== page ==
They cruised back and forth across these frontal regions with acoustic gear, hoping to find echoes that would have been of the right strength to come from an aggregation of spawning eels (sonar detects fish underwater by echoing off the air in their swim bladders).
“We occasionally found echoes that we thought might have been groups of eels,” Jim said, “but by the time we got the ship turned around and dropped the nets, we were off the mark and never caught anything.”
I had a lot of questions for Jim. Where in the water column did the eels reproduce? Were large pelagic fishes out there trying to eat all these eels meeting to lay their eggs? Why did eels go so far to spawn?
Jim smiled politely.
“Dunno,” he laughed, and then gave me his scientific best.
“Eels have been around for about two hundred million years,” he began, “have survived all kinds of climatic changes, including many ice ages, and have been influenced in geographic distribution and speciation by continental drift. The spawning areas have certainly moved and changed over the millennia, so it’s possible that at one time the eels’ spawning area may have been closer to the coast.”* He reasoned that the American and European eels continued to spawn out in that place, the Sargasso, because it was the only place—with the right temperature and salinity—where the larvae can be reared. “Not all species of Anguilla make such long migrations,” Jim said, “but all the species that we know anything about spawn in warm, salty water out over deep water.”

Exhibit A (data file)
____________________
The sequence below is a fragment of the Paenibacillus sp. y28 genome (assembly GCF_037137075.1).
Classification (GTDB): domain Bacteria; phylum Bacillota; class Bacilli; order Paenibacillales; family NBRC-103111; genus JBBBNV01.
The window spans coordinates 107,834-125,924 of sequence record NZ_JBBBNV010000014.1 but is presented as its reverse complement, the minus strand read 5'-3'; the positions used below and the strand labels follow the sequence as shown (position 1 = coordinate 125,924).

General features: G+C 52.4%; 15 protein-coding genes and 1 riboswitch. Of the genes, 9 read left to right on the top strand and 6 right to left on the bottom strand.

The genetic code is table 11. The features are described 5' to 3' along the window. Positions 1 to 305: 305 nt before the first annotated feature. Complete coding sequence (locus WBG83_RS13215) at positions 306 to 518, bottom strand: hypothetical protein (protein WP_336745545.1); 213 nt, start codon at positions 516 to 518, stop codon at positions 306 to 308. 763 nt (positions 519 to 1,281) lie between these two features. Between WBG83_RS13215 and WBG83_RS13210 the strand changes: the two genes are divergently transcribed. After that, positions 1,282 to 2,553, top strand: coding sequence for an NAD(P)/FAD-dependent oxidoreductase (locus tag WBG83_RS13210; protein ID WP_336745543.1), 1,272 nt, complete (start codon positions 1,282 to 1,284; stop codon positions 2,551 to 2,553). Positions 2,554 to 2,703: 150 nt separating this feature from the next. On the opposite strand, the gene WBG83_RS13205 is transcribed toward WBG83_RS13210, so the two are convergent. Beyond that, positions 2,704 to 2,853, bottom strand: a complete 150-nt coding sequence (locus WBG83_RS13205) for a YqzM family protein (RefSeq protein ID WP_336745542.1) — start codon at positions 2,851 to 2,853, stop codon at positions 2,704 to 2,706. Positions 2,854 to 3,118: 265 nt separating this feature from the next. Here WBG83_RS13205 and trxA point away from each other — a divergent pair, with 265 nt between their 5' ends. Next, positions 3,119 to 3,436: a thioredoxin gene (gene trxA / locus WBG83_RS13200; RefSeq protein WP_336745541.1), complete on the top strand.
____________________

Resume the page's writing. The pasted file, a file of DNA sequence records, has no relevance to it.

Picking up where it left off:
I asked Jim a series of further questions about eels. After each of them he folded his hands in thought. He twisted his head and then said in his self-effacing way, “We don’t know.” Then he would amplify: “We thought that …” or “We tried to …” After years of studying this fascinating fish, not only in the ocean but in their freshwater habitats, Jim acknowledged that in the end maybe it was not so important to know where they went to spawn.